Rochester, Minnesota


Dong.Haidong@mayo.edu Clinical Profile


The research of Haidong Dong, M.D., Ph.D., is focused on defining regulatory mechanisms that influence antitumor immunity. The long-term goal of his laboratory is to understand the molecular and cellular regulatory mechanisms in tumor-immune cell interactions and translate basic research observations into effective cancer immunotherapies.

Two main factors contribute to the failure of tumor immunity: First, the immune system is rendered ineffective by the overwhelming presence of tumor cells; second, tumor cells develop resistance to immune responses. The focus of Dr. Dong's research is on understanding how the immune system progressively loses its effectiveness in eliminating tumor cells and how tumor cells acquire resistance to multiple treatments.

To achieve its research goals, Dr. Dong's group is intensively utilizing gene targeting (knockout and knockdown) strategies, monoclonal antibody blockade/ligation, protein interaction/identification assays, microarray, nanoproteomics, multiplex cytokine assays and flow cytometry.

Dr. Dong's research is funded by the National Institutes of Health and Mayo Clinic.

Focus areas

  • How do we generate and maintain a durable antitumor immunity? Cytotoxic T lymphocytes (CTLs) are the major defense immune cells involved in the elimination of tumor cells. A CTL response to tumor cells is a dynamic process initiated at the emergence of tumor cells and regulated until the late stage of tumor metastasis. Tumor cells and surrounding stromal cells provide critical signals that influence the generation, differentiation and duration of CTL responses to tumors. Research by Dr. Dong and his team is focused on defining the nature and function of these signals and developing new approaches to improve the anti-tumor activity of CTLs.
  • How do we overcome tumor resistance to cytotoxic therapy (immunotherapy, chemotherapy and radiotherapy)? Many human tumor cells originate from and develop in chronic inflammatory environments. Some proinflammatory factors show immune-inhibitory function by increasing the expression of immune-regulatory molecules in tumor cells. The immune-regulatory molecules in turn render tumor cells resistant to cytotoxic drugs or reagents. Dr. Dong's group is working to define how immune-regulatory molecules regulate the survival of tumor cells and identify new therapeutic targets in tumor cells that would reverse the drug resistance of tumor cells.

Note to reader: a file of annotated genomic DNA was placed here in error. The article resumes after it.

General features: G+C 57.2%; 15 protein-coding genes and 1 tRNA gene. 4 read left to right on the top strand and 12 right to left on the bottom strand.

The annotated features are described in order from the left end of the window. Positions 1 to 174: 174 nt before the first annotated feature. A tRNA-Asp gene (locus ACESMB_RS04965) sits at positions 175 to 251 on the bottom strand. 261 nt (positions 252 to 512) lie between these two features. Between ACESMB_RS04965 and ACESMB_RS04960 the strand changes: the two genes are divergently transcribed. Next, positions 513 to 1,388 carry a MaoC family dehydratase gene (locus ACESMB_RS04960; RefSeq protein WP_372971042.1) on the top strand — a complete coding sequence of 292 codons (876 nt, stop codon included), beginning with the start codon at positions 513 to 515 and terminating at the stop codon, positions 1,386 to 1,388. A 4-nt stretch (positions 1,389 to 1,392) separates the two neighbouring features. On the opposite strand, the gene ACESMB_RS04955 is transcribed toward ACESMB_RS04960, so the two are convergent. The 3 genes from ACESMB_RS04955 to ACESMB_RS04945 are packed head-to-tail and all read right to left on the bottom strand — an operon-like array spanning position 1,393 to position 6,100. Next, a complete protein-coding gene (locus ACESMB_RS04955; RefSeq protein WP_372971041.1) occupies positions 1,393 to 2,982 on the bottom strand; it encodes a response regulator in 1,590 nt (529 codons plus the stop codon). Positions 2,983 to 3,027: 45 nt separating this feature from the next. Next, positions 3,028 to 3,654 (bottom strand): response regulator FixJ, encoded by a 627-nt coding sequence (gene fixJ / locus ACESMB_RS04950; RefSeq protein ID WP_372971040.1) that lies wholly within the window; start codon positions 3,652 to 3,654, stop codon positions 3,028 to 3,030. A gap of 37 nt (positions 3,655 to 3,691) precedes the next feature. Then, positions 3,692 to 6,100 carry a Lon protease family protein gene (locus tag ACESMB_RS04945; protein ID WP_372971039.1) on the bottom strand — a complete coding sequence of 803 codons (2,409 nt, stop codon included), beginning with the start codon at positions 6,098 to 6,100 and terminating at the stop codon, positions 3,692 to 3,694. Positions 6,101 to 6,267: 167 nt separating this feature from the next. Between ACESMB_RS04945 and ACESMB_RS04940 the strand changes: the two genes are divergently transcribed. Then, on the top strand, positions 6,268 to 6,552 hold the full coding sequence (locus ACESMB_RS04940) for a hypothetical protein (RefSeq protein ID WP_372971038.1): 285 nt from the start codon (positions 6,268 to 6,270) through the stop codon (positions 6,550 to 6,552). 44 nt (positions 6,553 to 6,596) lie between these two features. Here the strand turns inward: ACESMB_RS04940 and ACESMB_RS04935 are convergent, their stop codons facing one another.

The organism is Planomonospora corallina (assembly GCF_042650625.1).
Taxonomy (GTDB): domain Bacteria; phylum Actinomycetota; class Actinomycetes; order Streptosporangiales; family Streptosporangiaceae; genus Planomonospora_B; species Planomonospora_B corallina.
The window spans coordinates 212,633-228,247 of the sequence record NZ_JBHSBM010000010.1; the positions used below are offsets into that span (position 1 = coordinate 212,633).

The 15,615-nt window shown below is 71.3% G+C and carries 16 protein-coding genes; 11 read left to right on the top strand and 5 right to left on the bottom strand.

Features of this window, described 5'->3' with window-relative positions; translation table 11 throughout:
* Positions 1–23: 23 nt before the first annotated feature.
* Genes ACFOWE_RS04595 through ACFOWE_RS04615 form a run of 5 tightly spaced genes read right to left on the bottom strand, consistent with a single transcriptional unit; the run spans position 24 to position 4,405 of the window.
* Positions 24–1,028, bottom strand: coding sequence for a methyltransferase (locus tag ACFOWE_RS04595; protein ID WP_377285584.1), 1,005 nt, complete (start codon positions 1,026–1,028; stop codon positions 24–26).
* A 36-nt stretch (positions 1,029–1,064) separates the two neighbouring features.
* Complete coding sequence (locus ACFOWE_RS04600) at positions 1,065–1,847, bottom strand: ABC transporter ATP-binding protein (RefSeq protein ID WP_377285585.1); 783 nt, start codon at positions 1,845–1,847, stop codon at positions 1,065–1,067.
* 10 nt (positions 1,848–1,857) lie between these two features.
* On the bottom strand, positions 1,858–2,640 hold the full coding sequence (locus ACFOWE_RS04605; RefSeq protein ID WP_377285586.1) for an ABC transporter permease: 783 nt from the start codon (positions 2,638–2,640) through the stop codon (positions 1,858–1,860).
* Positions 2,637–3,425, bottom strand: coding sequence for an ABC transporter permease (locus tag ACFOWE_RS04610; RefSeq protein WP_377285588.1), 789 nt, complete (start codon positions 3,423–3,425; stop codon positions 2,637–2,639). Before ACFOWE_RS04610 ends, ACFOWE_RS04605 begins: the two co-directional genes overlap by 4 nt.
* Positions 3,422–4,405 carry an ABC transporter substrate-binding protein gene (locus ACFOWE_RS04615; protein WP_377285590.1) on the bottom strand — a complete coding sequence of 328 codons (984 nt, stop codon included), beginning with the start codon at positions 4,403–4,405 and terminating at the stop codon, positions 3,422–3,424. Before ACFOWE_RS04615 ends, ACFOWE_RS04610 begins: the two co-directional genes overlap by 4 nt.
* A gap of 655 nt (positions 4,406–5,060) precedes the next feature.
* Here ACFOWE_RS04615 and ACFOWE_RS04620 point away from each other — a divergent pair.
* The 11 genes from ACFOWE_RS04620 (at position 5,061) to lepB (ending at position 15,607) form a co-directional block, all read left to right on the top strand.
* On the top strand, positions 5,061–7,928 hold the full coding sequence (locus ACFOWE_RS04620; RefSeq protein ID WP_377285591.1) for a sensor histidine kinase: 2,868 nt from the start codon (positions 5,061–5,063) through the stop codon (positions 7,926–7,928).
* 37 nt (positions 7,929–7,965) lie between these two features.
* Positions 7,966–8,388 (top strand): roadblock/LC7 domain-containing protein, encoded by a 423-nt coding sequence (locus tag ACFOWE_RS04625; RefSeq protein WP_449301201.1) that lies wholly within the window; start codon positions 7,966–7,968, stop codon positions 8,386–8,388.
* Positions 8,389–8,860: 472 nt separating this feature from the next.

Significance to patient care

Efforts by Dr. Dong and his team are directed toward developing strategies for improving tumor immunotherapy and blunting tumor resistance to cytotoxic therapies, such as immunotherapy, chemotherapy and radiotherapy. While their research is largely centered on tumors of the kidney, bladder, prostate and breast, as well as on melanoma, the impact of their investigations extends to leukemia and solid malignancies in general.


See my publications


Primary Appointment

  1. Urology

Joint Appointment

  1. Immunology

Academic Rank

  1. Associate Professor of Immunology


  1. Research Fellowship - Immunology Department of Immunology, Mayo Clinic College of Medicine
  2. Post Doctoral Fellowship - Molecular Oncology Laboratory of Molecular Genetics, The Institute of Physical and Chemical Research (RIKEN)
  3. Post Doctoral Fellowship - T cell Immunology Department of Immunology, Peking University Medical School
  4. PhD - Tumor Immunology Dalian Medical University Graduate School, Dalian Medical University
  5. Visiting Research Fellow - Tumor Immunology and Immunotherapy Osaka University School of Medicine, Department of Surgical Oncology
  6. Master of Science - Pathophysiology Dalian Medical University Graduate School, Dalian Medical University
  7. MD - Medicine China Medical University

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